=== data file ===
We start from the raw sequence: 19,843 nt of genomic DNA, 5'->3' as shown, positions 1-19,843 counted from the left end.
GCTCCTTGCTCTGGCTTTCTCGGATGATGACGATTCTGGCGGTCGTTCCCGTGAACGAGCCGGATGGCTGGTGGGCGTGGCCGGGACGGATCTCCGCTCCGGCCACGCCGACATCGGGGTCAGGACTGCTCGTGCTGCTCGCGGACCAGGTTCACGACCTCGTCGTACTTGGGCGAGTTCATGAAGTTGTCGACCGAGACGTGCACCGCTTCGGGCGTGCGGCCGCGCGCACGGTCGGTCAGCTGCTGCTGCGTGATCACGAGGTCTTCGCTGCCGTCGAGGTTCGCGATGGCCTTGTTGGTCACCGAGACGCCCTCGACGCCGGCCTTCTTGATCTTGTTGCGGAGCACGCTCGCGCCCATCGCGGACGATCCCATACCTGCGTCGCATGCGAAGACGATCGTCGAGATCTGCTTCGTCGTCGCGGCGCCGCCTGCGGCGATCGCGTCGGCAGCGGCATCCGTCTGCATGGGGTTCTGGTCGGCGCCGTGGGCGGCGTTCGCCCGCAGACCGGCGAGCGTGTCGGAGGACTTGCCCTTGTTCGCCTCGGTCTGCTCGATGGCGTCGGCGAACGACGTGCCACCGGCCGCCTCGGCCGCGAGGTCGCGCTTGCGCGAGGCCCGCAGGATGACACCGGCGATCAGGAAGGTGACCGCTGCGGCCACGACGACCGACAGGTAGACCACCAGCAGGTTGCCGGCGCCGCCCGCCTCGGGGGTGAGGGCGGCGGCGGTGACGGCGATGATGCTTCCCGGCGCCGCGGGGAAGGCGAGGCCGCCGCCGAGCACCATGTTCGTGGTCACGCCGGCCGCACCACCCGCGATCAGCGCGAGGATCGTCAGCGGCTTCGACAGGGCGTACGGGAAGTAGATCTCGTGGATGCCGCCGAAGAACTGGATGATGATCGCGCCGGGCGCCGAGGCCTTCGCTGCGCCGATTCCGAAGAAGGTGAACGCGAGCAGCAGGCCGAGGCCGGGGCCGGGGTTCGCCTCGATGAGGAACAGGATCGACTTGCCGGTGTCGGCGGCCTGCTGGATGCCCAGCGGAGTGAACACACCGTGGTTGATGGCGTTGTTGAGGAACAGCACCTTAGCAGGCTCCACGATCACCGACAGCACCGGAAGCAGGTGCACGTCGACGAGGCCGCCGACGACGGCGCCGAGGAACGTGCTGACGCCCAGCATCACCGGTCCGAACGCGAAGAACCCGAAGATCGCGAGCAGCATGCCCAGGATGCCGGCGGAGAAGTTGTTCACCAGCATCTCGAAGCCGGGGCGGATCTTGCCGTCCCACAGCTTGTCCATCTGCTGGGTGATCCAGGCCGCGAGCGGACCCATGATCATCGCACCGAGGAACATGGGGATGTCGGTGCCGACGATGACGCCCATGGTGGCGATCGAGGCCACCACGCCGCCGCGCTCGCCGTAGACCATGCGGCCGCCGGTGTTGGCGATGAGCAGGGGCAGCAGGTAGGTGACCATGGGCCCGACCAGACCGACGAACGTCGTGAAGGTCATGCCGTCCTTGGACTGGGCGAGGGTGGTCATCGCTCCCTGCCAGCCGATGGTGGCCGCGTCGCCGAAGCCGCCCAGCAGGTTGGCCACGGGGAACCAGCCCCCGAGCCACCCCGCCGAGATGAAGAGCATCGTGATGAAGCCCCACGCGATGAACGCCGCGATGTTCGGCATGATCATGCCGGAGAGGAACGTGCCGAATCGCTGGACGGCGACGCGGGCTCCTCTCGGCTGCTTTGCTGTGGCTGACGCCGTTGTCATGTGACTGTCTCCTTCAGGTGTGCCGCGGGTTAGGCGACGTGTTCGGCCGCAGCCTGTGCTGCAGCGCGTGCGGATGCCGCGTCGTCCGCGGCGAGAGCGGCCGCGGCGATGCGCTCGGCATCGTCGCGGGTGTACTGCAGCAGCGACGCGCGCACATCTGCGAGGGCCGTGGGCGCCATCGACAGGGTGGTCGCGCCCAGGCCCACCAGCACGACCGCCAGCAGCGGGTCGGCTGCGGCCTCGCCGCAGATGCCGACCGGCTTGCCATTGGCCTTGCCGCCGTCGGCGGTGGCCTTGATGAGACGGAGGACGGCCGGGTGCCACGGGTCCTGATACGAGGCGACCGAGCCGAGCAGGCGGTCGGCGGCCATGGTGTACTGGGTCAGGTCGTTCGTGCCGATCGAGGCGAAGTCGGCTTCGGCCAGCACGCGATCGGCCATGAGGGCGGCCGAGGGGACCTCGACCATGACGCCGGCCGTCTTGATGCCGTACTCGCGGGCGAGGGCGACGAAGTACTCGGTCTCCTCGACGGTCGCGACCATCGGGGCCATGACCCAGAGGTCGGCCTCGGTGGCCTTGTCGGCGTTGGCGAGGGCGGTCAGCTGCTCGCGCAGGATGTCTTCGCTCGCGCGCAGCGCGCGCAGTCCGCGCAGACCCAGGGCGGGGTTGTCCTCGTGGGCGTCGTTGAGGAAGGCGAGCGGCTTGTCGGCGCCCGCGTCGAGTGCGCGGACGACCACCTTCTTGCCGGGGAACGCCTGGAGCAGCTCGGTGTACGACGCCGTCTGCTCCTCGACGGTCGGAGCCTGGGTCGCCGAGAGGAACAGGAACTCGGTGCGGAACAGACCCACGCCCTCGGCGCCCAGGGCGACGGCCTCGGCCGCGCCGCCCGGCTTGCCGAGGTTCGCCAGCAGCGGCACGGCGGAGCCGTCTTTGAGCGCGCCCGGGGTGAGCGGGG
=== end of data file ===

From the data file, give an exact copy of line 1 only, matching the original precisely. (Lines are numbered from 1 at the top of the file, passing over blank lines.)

We start from the raw sequence: 19,843 nt of genomic DNA, 5'->3' as shown, positions 1-19,843 counted from the left end.